Now, does this time explanation explain why we drop the subject in "Thank you"? I think it does. It's tempting to see "thank you" as constructed along the same lines as "Bless you" or "Damn you", where the implied subject is God ("May God...") and the verb is in the subjunctive mood (and therefore takes neither person nor tense).
  But it seems to me more likely that "Thank you" is constructed along the same lines as "See you!" or "Love ya!" in which the verb is in the first person singular declarative mood, and the implied subject, that is, "I", is simply dropped to save time (it's unstressed and appears at the droppable beginning of the sentence anyway).
  This elision of the subject also extends to much of the predicate in the case of "(I give you) thanks". I was thinking that this might even explain why we don't say "thank you a lot" (though of course we DO say "thanks a lot" and "thanks very much" and even "thank you very much").
  Despite the adverbial posmodification ("a lot" and "very much") "thanks" seems to be a NOUN rather than a verb in the third person singular. How to explain the adverbial tails?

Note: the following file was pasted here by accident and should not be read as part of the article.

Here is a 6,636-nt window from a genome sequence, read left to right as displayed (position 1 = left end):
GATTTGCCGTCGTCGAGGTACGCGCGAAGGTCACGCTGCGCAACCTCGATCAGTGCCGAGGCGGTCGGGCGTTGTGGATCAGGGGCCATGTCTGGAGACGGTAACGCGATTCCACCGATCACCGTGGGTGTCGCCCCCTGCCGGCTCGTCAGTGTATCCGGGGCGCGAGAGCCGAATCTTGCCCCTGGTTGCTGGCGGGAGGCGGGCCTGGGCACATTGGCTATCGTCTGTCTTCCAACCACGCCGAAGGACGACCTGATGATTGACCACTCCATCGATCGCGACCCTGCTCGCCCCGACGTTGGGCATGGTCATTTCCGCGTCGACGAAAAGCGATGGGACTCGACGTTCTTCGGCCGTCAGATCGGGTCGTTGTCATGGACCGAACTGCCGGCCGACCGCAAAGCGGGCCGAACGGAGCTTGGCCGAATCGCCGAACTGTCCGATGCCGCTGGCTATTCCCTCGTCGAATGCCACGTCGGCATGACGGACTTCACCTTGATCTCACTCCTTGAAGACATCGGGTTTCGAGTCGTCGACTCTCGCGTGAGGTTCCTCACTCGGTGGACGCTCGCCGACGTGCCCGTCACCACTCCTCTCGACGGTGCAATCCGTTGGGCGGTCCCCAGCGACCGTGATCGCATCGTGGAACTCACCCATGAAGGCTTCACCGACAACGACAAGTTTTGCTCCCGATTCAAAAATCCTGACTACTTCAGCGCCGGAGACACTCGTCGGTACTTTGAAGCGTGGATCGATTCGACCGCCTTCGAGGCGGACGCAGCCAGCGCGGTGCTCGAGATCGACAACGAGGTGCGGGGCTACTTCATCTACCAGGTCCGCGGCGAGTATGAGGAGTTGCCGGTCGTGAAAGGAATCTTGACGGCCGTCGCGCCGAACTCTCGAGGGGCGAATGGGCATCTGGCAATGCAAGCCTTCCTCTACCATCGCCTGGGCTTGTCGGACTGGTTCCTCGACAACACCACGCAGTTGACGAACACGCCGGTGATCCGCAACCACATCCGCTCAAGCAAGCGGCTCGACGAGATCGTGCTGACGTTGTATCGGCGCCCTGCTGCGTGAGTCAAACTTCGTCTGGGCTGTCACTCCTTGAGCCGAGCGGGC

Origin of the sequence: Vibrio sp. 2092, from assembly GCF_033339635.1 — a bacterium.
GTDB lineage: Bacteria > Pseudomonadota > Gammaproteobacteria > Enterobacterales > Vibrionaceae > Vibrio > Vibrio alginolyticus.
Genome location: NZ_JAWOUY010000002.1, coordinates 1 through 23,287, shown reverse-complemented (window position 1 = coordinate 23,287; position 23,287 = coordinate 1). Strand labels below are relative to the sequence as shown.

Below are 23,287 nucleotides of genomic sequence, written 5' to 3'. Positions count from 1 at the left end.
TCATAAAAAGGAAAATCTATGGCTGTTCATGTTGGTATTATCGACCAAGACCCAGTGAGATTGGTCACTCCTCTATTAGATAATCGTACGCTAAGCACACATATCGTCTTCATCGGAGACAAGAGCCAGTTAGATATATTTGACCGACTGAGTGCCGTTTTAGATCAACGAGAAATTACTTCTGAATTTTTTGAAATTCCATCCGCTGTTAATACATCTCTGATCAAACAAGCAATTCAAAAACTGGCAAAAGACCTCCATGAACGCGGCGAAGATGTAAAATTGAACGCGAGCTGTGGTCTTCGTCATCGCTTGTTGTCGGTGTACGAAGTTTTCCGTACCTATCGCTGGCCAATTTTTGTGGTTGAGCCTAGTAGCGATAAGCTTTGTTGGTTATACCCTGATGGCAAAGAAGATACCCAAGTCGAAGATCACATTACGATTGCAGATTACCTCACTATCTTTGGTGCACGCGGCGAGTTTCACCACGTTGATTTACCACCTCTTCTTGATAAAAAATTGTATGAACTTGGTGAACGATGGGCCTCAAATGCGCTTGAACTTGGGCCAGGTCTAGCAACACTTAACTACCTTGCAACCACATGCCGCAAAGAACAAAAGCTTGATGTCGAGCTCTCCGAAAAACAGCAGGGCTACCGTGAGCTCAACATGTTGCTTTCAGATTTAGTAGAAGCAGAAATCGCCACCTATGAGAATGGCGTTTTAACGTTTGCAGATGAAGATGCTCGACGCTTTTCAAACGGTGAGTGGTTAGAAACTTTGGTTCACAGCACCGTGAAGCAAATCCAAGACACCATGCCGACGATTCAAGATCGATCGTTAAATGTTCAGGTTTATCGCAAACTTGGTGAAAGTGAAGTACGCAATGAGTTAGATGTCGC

Here's the improbable bit. It seems to me that "thanks a lot" and "thanks very much" are VERTICAL constructions. Like this:
  CASHIER: Sure.
  MAN: A lot!
  CASHIER: No problem.
  MAN: Thanks.
  MAN: Very much!
  CASHIER: Awright, awready! Next!
  (There's actually an aria rather like this scene in Rossini's "Il Barbieri de Seviglia", where Don Bartolo receives "gioia e pace, pace e gioia" for the hand of Rosina at exasperating length from a disguised rival. Don Bartolo discovers that his pro-forma expostulations of "gracia" and "bien obligato" merely prolong the unwanted exchange...)
  This vertical construction would explain the "s" on the end of "thanks" and the close proximity of the adverb--they are different utterances but they have become juxtaposed through time-saving.
  Is this a silly offshoot? Oh, I suppose it is; the hapless ex-parrot has probably long since joined the choir invisible. But vertical constructions and horizontal constructions are really at the heart of how grammar emerges from discourse--and they are just one more example of the power of LSV's genetic law.
  Expressions like "Thank you in advance" emerge first as intertextual exchanges that go on too long, and only later are collapsed into intra-textual phrases. Isn't this the same way that relations between mental functions in different minds are collapsed into relations within minds?
  David Kellogg
  Seoul National University of Education
  For the non-natives on the list, I hasten to add that I'm only talking about American and British English. According to Google,
  1. Thank you very much. 15,600,000 hits
  2. Thanks a lot. 5,190,000 hits
  3. Thanks very much. 2,670,000 hits
  4. Thank you a lot. 123,000 hits
  A lot of #4s seem to be speakers of English as foreign language. According to Practical English Usage, 2005, #4 is not acceptable in British English.

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Received on Thu Jan 3 17:03 PST 2008